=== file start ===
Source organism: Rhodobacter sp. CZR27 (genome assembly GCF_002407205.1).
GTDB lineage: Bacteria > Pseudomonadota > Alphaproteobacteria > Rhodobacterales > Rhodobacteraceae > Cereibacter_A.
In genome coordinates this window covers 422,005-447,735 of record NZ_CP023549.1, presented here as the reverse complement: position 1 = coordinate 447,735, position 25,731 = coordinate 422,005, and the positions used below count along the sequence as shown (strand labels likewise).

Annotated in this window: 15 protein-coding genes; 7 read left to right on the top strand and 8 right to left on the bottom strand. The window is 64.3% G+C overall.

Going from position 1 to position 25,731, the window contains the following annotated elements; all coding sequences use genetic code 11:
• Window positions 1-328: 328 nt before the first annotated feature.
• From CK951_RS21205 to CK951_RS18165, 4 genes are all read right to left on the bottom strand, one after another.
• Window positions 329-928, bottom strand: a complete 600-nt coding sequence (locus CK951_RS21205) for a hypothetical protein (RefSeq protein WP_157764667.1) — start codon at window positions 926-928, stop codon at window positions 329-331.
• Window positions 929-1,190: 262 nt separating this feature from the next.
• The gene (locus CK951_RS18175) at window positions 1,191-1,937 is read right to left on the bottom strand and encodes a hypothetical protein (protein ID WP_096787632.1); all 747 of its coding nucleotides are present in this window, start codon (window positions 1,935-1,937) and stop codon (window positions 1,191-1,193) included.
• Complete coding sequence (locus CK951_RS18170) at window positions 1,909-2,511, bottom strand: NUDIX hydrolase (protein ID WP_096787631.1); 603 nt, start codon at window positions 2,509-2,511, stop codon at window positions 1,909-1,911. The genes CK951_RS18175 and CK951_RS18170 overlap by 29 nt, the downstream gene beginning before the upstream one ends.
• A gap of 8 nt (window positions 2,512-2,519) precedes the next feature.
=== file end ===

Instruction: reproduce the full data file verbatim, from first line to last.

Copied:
Source organism: Rhodobacter sp. CZR27 (genome assembly GCF_002407205.1).
GTDB lineage: Bacteria > Pseudomonadota > Alphaproteobacteria > Rhodobacterales > Rhodobacteraceae > Cereibacter_A.
In genome coordinates this window covers 422,005-447,735 of record NZ_CP023549.1, presented here as the reverse complement: position 1 = coordinate 447,735, position 25,731 = coordinate 422,005, and the positions used below count along the sequence as shown (strand labels likewise).

Annotated in this window: 15 protein-coding genes; 7 read left to right on the top strand and 8 right to left on the bottom strand. The window is 64.3% G+C overall.

Going from position 1 to position 25,731, the window contains the following annotated elements; all coding sequences use genetic code 11:
• Window positions 1-328: 328 nt before the first annotated feature.
• From CK951_RS21205 to CK951_RS18165, 4 genes are all read right to left on the bottom strand, one after another.
• Window positions 329-928, bottom strand: a complete 600-nt coding sequence (locus CK951_RS21205) for a hypothetical protein (RefSeq protein WP_157764667.1) — start codon at window positions 926-928, stop codon at window positions 329-331.
• Window positions 929-1,190: 262 nt separating this feature from the next.
• The gene (locus CK951_RS18175) at window positions 1,191-1,937 is read right to left on the bottom strand and encodes a hypothetical protein (protein ID WP_096787632.1); all 747 of its coding nucleotides are present in this window, start codon (window positions 1,935-1,937) and stop codon (window positions 1,191-1,193) included.
• Complete coding sequence (locus CK951_RS18170) at window positions 1,909-2,511, bottom strand: NUDIX hydrolase (protein ID WP_096787631.1); 603 nt, start codon at window positions 2,509-2,511, stop codon at window positions 1,909-1,911. The genes CK951_RS18175 and CK951_RS18170 overlap by 29 nt, the downstream gene beginning before the upstream one ends.
• A gap of 8 nt (window positions 2,512-2,519) precedes the next feature.